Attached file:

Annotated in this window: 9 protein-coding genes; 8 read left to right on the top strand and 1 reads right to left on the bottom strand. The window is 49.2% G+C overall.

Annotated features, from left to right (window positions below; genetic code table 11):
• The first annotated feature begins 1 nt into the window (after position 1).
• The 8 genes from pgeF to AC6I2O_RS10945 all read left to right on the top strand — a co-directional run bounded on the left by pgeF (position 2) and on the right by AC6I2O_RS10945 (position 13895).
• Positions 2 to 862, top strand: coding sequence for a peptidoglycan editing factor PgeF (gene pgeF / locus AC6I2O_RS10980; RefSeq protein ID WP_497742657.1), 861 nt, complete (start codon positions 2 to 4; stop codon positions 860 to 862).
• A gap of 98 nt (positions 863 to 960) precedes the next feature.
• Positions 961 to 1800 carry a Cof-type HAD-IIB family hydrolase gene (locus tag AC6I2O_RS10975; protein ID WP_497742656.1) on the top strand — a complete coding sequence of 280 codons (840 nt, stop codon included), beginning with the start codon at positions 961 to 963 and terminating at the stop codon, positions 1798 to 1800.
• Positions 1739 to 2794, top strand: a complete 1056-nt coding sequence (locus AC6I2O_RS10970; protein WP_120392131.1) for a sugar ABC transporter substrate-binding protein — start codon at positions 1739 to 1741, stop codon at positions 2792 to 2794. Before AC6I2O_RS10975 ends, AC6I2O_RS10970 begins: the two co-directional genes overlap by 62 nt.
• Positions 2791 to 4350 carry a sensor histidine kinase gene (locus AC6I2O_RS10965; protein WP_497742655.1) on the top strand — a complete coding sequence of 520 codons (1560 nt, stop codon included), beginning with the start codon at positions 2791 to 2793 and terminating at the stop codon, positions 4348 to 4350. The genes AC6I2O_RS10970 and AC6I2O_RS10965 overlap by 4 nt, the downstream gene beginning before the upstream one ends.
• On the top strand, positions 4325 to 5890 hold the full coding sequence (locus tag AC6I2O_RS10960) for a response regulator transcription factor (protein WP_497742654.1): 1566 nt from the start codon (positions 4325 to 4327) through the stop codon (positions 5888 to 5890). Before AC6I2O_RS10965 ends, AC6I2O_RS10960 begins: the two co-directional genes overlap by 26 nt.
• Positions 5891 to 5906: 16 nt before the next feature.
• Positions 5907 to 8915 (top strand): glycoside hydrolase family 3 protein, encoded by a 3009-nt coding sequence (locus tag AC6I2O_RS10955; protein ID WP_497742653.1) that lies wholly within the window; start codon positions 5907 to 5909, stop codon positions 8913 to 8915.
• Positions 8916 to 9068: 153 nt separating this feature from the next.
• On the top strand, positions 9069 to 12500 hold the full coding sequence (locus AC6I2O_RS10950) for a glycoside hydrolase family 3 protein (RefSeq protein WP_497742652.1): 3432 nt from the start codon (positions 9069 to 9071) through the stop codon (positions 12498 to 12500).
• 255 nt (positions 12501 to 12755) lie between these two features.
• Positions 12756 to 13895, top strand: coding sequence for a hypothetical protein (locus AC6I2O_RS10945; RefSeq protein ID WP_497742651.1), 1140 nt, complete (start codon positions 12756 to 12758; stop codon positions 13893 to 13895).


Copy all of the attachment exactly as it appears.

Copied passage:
Annotated in this window: 9 protein-coding genes; 8 read left to right on the top strand and 1 reads right to left on the bottom strand. The window is 49.2% G+C overall.

Annotated features, from left to right (window positions below; genetic code table 11):
• The first annotated feature begins 1 nt into the window (after position 1).
• The 8 genes from pgeF to AC6I2O_RS10945 all read left to right on the top strand — a co-directional run bounded on the left by pgeF (position 2) and on the right by AC6I2O_RS10945 (position 13895).
• Positions 2 to 862, top strand: coding sequence for a peptidoglycan editing factor PgeF (gene pgeF / locus AC6I2O_RS10980; RefSeq protein ID WP_497742657.1), 861 nt, complete (start codon positions 2 to 4; stop codon positions 860 to 862).
• A gap of 98 nt (positions 863 to 960) precedes the next feature.
• Positions 961 to 1800 carry a Cof-type HAD-IIB family hydrolase gene (locus tag AC6I2O_RS10975; protein ID WP_497742656.1) on the top strand — a complete coding sequence of 280 codons (840 nt, stop codon included), beginning with the start codon at positions 961 to 963 and terminating at the stop codon, positions 1798 to 1800.
• Positions 1739 to 2794, top strand: a complete 1056-nt coding sequence (locus AC6I2O_RS10970; protein WP_120392131.1) for a sugar ABC transporter substrate-binding protein — start codon at positions 1739 to 1741, stop codon at positions 2792 to 2794. Before AC6I2O_RS10975 ends, AC6I2O_RS10970 begins: the two co-directional genes overlap by 62 nt.
• Positions 2791 to 4350 carry a sensor histidine kinase gene (locus AC6I2O_RS10965; protein WP_497742655.1) on the top strand — a complete coding sequence of 520 codons (1560 nt, stop codon included), beginning with the start codon at positions 2791 to 2793 and terminating at the stop codon, positions 4348 to 4350. The genes AC6I2O_RS10970 and AC6I2O_RS10965 overlap by 4 nt, the downstream gene beginning before the upstream one ends.
• On the top strand, positions 4325 to 5890 hold the full coding sequence (locus tag AC6I2O_RS10960) for a response regulator transcription factor (protein WP_497742654.1): 1566 nt from the start codon (positions 4325 to 4327) through the stop codon (positions 5888 to 5890). Before AC6I2O_RS10965 ends, AC6I2O_RS10960 begins: the two co-directional genes overlap by 26 nt.
• Positions 5891 to 5906: 16 nt before the next feature.
• Positions 5907 to 8915 (top strand): glycoside hydrolase family 3 protein, encoded by a 3009-nt coding sequence (locus tag AC6I2O_RS10955; protein ID WP_497742653.1) that lies wholly within the window; start codon positions 5907 to 5909, stop codon positions 8913 to 8915.
• Positions 8916 to 9068: 153 nt separating this feature from the next.
• On the top strand, positions 9069 to 12500 hold the full coding sequence (locus AC6I2O_RS10950) for a glycoside hydrolase family 3 protein (RefSeq protein WP_497742652.1): 3432 nt from the start codon (positions 9069 to 9071) through the stop codon (positions 12498 to 12500).
• 255 nt (positions 12501 to 12755) lie between these two features.
• Positions 12756 to 13895, top strand: coding sequence for a hypothetical protein (locus AC6I2O_RS10945; RefSeq protein ID WP_497742651.1), 1140 nt, complete (start codon positions 12756 to 12758; stop codon positions 13893 to 13895).